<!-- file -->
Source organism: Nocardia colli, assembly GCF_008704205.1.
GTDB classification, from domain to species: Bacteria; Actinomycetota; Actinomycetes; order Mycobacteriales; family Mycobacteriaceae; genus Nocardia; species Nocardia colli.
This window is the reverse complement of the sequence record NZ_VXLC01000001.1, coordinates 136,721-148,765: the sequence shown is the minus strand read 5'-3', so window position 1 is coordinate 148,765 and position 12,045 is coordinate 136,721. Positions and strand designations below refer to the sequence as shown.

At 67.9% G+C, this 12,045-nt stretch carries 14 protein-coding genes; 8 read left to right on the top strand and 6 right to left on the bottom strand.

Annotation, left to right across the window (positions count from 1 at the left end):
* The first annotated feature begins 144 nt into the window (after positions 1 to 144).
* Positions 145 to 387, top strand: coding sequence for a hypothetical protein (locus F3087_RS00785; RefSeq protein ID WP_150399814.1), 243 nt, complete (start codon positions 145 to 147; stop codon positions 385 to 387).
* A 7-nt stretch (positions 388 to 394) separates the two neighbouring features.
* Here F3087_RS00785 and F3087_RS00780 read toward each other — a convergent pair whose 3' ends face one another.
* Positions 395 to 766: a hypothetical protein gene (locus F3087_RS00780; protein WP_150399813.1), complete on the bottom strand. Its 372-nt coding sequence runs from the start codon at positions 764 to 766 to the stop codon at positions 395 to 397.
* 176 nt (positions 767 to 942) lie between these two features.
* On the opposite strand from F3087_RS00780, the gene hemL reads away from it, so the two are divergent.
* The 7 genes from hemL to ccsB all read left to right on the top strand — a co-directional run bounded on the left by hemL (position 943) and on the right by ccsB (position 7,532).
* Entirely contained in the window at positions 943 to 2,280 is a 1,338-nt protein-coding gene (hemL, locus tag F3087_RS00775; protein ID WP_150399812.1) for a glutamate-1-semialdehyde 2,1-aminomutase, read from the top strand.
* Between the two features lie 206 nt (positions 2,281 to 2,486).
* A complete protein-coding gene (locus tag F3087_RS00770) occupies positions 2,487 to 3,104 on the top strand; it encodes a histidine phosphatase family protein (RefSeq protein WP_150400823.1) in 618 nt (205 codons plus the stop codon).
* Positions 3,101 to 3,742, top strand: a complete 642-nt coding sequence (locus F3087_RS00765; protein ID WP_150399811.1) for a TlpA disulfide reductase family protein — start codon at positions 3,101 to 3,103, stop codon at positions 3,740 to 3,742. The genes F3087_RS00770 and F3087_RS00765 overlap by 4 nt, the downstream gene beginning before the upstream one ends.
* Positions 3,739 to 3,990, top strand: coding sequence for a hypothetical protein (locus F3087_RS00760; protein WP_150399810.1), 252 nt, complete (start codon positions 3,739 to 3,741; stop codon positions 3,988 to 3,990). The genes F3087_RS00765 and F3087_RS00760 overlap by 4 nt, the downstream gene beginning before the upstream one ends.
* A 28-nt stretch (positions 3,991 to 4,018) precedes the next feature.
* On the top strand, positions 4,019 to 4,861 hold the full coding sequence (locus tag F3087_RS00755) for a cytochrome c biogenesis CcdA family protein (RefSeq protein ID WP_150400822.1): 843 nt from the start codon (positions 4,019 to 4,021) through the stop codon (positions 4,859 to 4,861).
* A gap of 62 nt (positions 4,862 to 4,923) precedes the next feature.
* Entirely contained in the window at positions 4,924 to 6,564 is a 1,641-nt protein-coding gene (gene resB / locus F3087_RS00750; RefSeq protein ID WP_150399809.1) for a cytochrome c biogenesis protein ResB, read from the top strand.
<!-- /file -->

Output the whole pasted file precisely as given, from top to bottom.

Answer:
Source organism: Nocardia colli, assembly GCF_008704205.1.
GTDB classification, from domain to species: Bacteria; Actinomycetota; Actinomycetes; order Mycobacteriales; family Mycobacteriaceae; genus Nocardia; species Nocardia colli.
This window is the reverse complement of the sequence record NZ_VXLC01000001.1, coordinates 136,721-148,765: the sequence shown is the minus strand read 5'-3', so window position 1 is coordinate 148,765 and position 12,045 is coordinate 136,721. Positions and strand designations below refer to the sequence as shown.

At 67.9% G+C, this 12,045-nt stretch carries 14 protein-coding genes; 8 read left to right on the top strand and 6 right to left on the bottom strand.

Annotation, left to right across the window (positions count from 1 at the left end):
* The first annotated feature begins 144 nt into the window (after positions 1 to 144).
* Positions 145 to 387, top strand: coding sequence for a hypothetical protein (locus F3087_RS00785; RefSeq protein ID WP_150399814.1), 243 nt, complete (start codon positions 145 to 147; stop codon positions 385 to 387).
* A 7-nt stretch (positions 388 to 394) separates the two neighbouring features.
* Here F3087_RS00785 and F3087_RS00780 read toward each other — a convergent pair whose 3' ends face one another.
* Positions 395 to 766: a hypothetical protein gene (locus F3087_RS00780; protein WP_150399813.1), complete on the bottom strand. Its 372-nt coding sequence runs from the start codon at positions 764 to 766 to the stop codon at positions 395 to 397.
* 176 nt (positions 767 to 942) lie between these two features.
* On the opposite strand from F3087_RS00780, the gene hemL reads away from it, so the two are divergent.
* The 7 genes from hemL to ccsB all read left to right on the top strand — a co-directional run bounded on the left by hemL (position 943) and on the right by ccsB (position 7,532).
* Entirely contained in the window at positions 943 to 2,280 is a 1,338-nt protein-coding gene (hemL, locus tag F3087_RS00775; protein ID WP_150399812.1) for a glutamate-1-semialdehyde 2,1-aminomutase, read from the top strand.
* Between the two features lie 206 nt (positions 2,281 to 2,486).
* A complete protein-coding gene (locus tag F3087_RS00770) occupies positions 2,487 to 3,104 on the top strand; it encodes a histidine phosphatase family protein (RefSeq protein WP_150400823.1) in 618 nt (205 codons plus the stop codon).
* Positions 3,101 to 3,742, top strand: a complete 642-nt coding sequence (locus F3087_RS00765; protein ID WP_150399811.1) for a TlpA disulfide reductase family protein — start codon at positions 3,101 to 3,103, stop codon at positions 3,740 to 3,742. The genes F3087_RS00770 and F3087_RS00765 overlap by 4 nt, the downstream gene beginning before the upstream one ends.
* Positions 3,739 to 3,990, top strand: coding sequence for a hypothetical protein (locus F3087_RS00760; protein WP_150399810.1), 252 nt, complete (start codon positions 3,739 to 3,741; stop codon positions 3,988 to 3,990). The genes F3087_RS00765 and F3087_RS00760 overlap by 4 nt, the downstream gene beginning before the upstream one ends.
* A 28-nt stretch (positions 3,991 to 4,018) precedes the next feature.
* On the top strand, positions 4,019 to 4,861 hold the full coding sequence (locus tag F3087_RS00755) for a cytochrome c biogenesis CcdA family protein (RefSeq protein ID WP_150400822.1): 843 nt from the start codon (positions 4,019 to 4,021) through the stop codon (positions 4,859 to 4,861).
* A gap of 62 nt (positions 4,862 to 4,923) precedes the next feature.
* Entirely contained in the window at positions 4,924 to 6,564 is a 1,641-nt protein-coding gene (gene resB / locus F3087_RS00750; RefSeq protein ID WP_150399809.1) for a cytochrome c biogenesis protein ResB, read from the top strand.